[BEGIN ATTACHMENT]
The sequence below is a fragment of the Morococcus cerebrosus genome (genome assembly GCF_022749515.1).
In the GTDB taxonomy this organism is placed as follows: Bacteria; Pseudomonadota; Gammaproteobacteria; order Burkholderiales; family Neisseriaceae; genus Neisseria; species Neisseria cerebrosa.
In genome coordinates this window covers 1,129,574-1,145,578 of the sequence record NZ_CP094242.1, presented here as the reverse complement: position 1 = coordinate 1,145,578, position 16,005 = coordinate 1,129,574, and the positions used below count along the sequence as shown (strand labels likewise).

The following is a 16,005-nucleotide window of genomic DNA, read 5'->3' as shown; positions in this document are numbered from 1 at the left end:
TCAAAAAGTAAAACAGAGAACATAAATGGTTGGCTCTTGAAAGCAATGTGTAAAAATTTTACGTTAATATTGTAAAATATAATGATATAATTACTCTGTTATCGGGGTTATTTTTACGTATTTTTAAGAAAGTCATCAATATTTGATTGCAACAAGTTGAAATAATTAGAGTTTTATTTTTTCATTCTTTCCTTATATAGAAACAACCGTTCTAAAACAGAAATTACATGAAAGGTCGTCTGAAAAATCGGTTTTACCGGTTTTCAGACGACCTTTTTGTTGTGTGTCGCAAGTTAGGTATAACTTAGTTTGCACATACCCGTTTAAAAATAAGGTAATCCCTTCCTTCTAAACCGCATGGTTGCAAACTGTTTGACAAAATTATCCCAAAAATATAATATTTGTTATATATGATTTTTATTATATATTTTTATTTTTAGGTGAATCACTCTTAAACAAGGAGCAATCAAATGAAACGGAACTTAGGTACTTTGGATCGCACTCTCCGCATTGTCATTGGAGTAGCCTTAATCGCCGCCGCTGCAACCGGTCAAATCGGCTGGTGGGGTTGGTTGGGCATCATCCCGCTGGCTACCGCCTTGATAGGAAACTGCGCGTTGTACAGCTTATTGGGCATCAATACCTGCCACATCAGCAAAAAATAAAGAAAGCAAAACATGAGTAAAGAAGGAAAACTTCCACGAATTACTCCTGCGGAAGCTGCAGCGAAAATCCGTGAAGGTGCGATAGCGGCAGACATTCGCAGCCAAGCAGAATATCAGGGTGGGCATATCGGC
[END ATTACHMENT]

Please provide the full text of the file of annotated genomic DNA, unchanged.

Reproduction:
The sequence below is a fragment of the Morococcus cerebrosus genome (genome assembly GCF_022749515.1).
In the GTDB taxonomy this organism is placed as follows: Bacteria; Pseudomonadota; Gammaproteobacteria; order Burkholderiales; family Neisseriaceae; genus Neisseria; species Neisseria cerebrosa.
In genome coordinates this window covers 1,129,574-1,145,578 of the sequence record NZ_CP094242.1, presented here as the reverse complement: position 1 = coordinate 1,145,578, position 16,005 = coordinate 1,129,574, and the positions used below count along the sequence as shown (strand labels likewise).

The following is a 16,005-nucleotide window of genomic DNA, read 5'->3' as shown; positions in this document are numbered from 1 at the left end:
TCAAAAAGTAAAACAGAGAACATAAATGGTTGGCTCTTGAAAGCAATGTGTAAAAATTTTACGTTAATATTGTAAAATATAATGATATAATTACTCTGTTATCGGGGTTATTTTTACGTATTTTTAAGAAAGTCATCAATATTTGATTGCAACAAGTTGAAATAATTAGAGTTTTATTTTTTCATTCTTTCCTTATATAGAAACAACCGTTCTAAAACAGAAATTACATGAAAGGTCGTCTGAAAAATCGGTTTTACCGGTTTTCAGACGACCTTTTTGTTGTGTGTCGCAAGTTAGGTATAACTTAGTTTGCACATACCCGTTTAAAAATAAGGTAATCCCTTCCTTCTAAACCGCATGGTTGCAAACTGTTTGACAAAATTATCCCAAAAATATAATATTTGTTATATATGATTTTTATTATATATTTTTATTTTTAGGTGAATCACTCTTAAACAAGGAGCAATCAAATGAAACGGAACTTAGGTACTTTGGATCGCACTCTCCGCATTGTCATTGGAGTAGCCTTAATCGCCGCCGCTGCAACCGGTCAAATCGGCTGGTGGGGTTGGTTGGGCATCATCCCGCTGGCTACCGCCTTGATAGGAAACTGCGCGTTGTACAGCTTATTGGGCATCAATACCTGCCACATCAGCAAAAAATAAAGAAAGCAAAACATGAGTAAAGAAGGAAAACTTCCACGAATTACTCCTGCGGAAGCTGCAGCGAAAATCCGTGAAGGTGCGATAGCGGCAGACATTCGCAGCCAAGCAGAATATCAGGGTGGGCATATCGGC